It has always been the men in previous Games since the nation’s first participation in Melbourne 1956 and world No. 1 shuttler Chong Wei could, perhaps, have carried on the tradition had he not injured his ankle last month.

Chong Wei could go into action the day after the opening ceremony depending on the fixtures and that may be a reason for not considering him.

She schedule permits Pandelela to do the honours as the 19-year-old is only scheduled to compete with Cheong Jun Hoong in the women’s 3m springboard synchro on July 29.

The Olympic Council of Malaysia (OCM) and chef de-mission Tun Ahmad Sarji Abdul Hamid will jointly decide on the choice of the flag bearer but Pandelela, the Sportswoman of the Year, is certainly in the driving seat as she has achieved many milestones in her sport.

Diver Bryan Nickson Lomas was only 14 when he bore the flag in Athens 2004, the youngest athlete at the Games.

Full report at:



Fauzia Wahab: A trailblazer for Pakistani women

June 21, 2012

Pakistan has lost a very special person. A woman who stood up for what she wanted, who spoke out in spite of criticism, who spread smiles with her wit and played a major part in empowering Pakistani women. The demise of Fauzia Wahab is an irrecoverable loss. She was an absolutely admirable woman and the mother of the nation. May Allah bless her soul and give our bereaved nation the courage to cope with this tragedy.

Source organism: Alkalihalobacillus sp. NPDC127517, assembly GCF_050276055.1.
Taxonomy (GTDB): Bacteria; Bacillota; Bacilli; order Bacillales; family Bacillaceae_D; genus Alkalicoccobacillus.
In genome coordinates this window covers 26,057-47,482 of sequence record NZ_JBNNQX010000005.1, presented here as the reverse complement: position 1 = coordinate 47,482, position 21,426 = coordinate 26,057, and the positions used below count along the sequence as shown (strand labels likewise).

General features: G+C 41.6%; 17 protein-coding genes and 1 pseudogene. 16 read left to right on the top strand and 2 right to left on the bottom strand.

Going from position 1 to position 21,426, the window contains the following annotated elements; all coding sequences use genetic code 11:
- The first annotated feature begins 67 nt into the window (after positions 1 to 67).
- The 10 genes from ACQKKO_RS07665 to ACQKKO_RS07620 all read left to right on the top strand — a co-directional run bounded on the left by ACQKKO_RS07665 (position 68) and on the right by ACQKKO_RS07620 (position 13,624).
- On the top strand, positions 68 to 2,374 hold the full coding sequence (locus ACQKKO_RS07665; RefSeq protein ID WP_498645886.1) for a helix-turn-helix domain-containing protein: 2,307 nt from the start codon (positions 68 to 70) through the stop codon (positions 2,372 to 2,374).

Wahab fought for democracy, human rights and women’s empowerment. Through sheer hard work, dauntlessness and sincerity, she became the face of the country’s largest political party, PPP, and by virtue of her own personal background and dedication, she became the voice of the middle class.

In countries like Pakistan, it is very difficult for a woman to participate in politics and earn the kind of respect Wahab was destined to get. She was a natural and effortlessly set an example for women all over Pakistan. Through her visible and indirect role as PPP MNA and office bearer, she accomplished milestone after milestone for women’s empowerment. She played a key role in a number of bills related to women empowerment, changing the face of how women are treated in Pakistan.

Full report at:



Kohistan girls’ case disposed of

June 21, 2012

ISLAMABAD: The Supreme Court on Wednesday disposed of the case regarding the alleged killing of five girls in Kohistan.

The court had taken a suo motu notice after reports appeared in the media that five girls, who had clapped while two boys danced in a wedding party in Kohistan, had been killed.

A delegation comprising Munira Abbasi, MNA Bushra Gohar, women rights activist Dr Farzana Bari, and federal and Khyber Pakhtunkhwa administration officials, which had visited the village where the incident had allegedly taken place, submitted its report before the court.

Dr Fazana Bari, who wrote a separate note regarding the identity of two of the visited girls, told the court that the girls the delegation had visited resembled those shown in the video, adding that she wanted further probe into the matter.

A three-member bench of the apex court, headed by Chief Justice Iftikhar Muhammad Chaudhry, said the delegation, which included a judicial officer, had carried out an investigation, adding that if Bari found further evidence about the incident, she could send it to the court.\06\21\story_21-6-2012_pg7_9